Arctic Freezer 50 TR Review: Can It Cool Threadripper and Ice the Competition?

3rd Generation Threadripper debuted, bringing with it a massive leap in performance to the high-end desktop market, packing up to 64 cores of general compute might. This effectively doubled the amount of cores these HEDT CPUs had over the previous generation and a significant clockspeed improvement, but also pushed the TDP from an old 250W max up to a new 280W ceiling, even for our 24-core 3960X review sample. At the time, AMD had partnered up with Cooler Master to develop a heatsink for their 2nd Gen Threadripper parts and gave it the same Wraith branding that accompanied their boxed coolers that accompanied the Ryzen desktop CPUs. However, this Wraith Ripper, for all it’s RGB, was something ARCTIC felt they could improve upon and they developed the ARCTIC Freezer 50 TR. Being build to beat the Wraith Ripper, it not only should easily handle the 2nd Gen Threadripper CPUs, but it also boasts of being able to prevent thermal throttling of even the new top-end Threadripper 3990X CPU. Does the cooling power of ARCTIC live up to its name and is able to freeze the thermal output of Threadripper in its tracks and ice the competition.


ModelARCTIC Freezer 50 TR
Heat PipesDirect Touch Ø 6mm x 8
HeatsinkAluminium Fins x 104, Thickness: 0.4mm
Dimensions147.8mm x 149.5mm x 165mm (LxWxH)
CompatibilityAMD sTRX4, sTR4
RAM Clearance37.5mm
RGBD/V/G digital RGB 3-pin connector, 0.5A/5V
Fans1x 120mm, 200-1800rpm PWM,
0.09A/12V, Fluid Dynamic Bearing, 0.4 Sone @Max RPM
1x 140mm, 200-1700rpm PWM,
0.13A/12V, Fluid Dynamic Bearing, 0.4 Sone @Max RPM
Price (USD, Amazon)$74.99 or $79.99 with RGB Controller+Remote (not reviewed)

My first thought about the Freezer 50 TR is that it looked like a slightly-shorter dual Noctua NH-U12S, which we tested in our Noctua Threadripper round-up. There were a few notable differences however. The Freezer employs eight direct-contact heat pipes as opposed to the U12S’s five heat pipes contacting through a cold plate, giving us a contrast of two schools of thought regarding cooling methods. The 140mm center fan, which needs to be removed during the mounting process, dips low enough to the mounting plate that it can provide some form of airflow to the VRM heatsinks of the motherboard.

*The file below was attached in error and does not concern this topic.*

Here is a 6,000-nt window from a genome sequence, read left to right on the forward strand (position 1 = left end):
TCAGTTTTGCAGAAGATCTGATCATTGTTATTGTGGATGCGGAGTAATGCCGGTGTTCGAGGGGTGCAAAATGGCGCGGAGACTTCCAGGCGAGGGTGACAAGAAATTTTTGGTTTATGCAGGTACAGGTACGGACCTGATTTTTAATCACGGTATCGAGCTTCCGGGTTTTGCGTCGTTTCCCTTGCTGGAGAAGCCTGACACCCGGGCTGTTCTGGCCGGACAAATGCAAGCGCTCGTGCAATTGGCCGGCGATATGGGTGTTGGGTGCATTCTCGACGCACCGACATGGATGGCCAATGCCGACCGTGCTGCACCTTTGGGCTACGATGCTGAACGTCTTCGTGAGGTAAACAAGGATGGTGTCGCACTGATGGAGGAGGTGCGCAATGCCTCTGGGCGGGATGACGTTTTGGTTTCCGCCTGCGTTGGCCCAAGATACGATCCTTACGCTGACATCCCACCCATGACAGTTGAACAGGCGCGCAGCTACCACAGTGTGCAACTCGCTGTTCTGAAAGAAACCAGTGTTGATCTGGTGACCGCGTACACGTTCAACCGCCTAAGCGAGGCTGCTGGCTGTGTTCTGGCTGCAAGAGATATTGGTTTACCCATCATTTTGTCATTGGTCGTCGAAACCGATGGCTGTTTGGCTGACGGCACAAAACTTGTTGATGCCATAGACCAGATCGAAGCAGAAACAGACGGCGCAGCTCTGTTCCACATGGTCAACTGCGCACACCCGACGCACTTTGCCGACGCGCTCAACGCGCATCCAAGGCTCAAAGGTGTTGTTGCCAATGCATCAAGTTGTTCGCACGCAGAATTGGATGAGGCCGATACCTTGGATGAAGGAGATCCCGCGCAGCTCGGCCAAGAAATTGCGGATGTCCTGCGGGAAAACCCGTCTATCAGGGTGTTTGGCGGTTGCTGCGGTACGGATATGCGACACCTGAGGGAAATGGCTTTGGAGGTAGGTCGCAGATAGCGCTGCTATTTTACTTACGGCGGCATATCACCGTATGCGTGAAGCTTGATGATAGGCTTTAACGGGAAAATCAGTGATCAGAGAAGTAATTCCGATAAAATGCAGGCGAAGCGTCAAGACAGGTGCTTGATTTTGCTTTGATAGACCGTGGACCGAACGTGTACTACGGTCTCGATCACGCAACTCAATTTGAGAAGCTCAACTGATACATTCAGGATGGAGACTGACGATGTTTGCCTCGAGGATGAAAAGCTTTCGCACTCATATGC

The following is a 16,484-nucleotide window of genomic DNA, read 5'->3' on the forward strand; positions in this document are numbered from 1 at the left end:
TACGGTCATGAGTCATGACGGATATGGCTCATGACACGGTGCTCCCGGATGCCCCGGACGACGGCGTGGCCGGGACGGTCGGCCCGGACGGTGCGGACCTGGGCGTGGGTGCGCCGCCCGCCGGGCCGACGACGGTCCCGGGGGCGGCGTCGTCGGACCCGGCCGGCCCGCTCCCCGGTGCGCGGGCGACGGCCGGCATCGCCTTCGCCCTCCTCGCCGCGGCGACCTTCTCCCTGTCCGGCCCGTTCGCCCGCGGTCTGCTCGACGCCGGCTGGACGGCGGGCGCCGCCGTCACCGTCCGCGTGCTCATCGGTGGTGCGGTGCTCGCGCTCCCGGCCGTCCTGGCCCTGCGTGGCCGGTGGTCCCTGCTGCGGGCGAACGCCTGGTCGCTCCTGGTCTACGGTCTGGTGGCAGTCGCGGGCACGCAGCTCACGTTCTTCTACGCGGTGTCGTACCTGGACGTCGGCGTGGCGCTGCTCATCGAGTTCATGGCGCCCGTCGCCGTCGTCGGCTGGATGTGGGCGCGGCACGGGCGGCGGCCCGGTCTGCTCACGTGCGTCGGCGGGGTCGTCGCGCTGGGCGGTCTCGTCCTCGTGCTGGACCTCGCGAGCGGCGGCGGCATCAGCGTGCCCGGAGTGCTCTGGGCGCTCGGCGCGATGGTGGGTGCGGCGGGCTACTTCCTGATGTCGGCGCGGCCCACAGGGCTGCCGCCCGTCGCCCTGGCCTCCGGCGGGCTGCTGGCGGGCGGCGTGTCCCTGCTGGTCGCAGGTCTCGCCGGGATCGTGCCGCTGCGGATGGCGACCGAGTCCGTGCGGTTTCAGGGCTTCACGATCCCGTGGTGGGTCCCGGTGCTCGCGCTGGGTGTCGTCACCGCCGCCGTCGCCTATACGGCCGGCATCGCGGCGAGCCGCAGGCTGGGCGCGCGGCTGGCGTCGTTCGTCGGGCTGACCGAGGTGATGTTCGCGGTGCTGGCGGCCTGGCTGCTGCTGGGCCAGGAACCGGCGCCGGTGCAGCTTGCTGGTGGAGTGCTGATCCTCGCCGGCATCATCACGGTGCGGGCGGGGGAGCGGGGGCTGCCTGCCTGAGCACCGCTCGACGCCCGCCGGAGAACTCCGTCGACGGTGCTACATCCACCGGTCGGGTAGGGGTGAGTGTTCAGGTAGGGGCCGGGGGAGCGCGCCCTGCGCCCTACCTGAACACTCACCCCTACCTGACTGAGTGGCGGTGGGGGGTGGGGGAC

The plastic shroud that envelopes the finstacks sits low enough that the bottom of the “V” shape of the shroud only allows RAM that’s shorter than 37.5mm in height. Fortunately we had a quad set of Cosair Vengeance RAM on hand, as the shroud height is not adjustable. Our G.Skill SniperX RAM that we usually use on our test rig was a couple millimeters too tall, so be sure you’re using something like the Vengeance RAM we used or G.Skill’s AEGIS series.

Pay attention to your RAM clearances

A-RGB Controller (Optional, not Reviewed)

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The Freezer 50 TR has a SKU that includes an addressable RGB controller and remote controller. We weren’t sent the controller, so we can’t give you some usage info such as a range for the RF remote, however ARCTIC does have a video showing the different lighting features of the remote and what they look like. The controller can be operated off the 4-pin RGB socket on the motherboard or remote controller mode. The controller has 15 embedded modes and 12 pre-programmed colors. You can switch it to motherboard sync as well, to unify your computer’s RGB color scheme. It’s powered via a SATA connector and can take the 4-pin RGB connector from the Freezer 50 TR as well as two additional 8-pin A-RGB fans. For the extra $5 difference between the two SKUs, this certainly seems like a worthwhile value-add to flex up to.

In This Review

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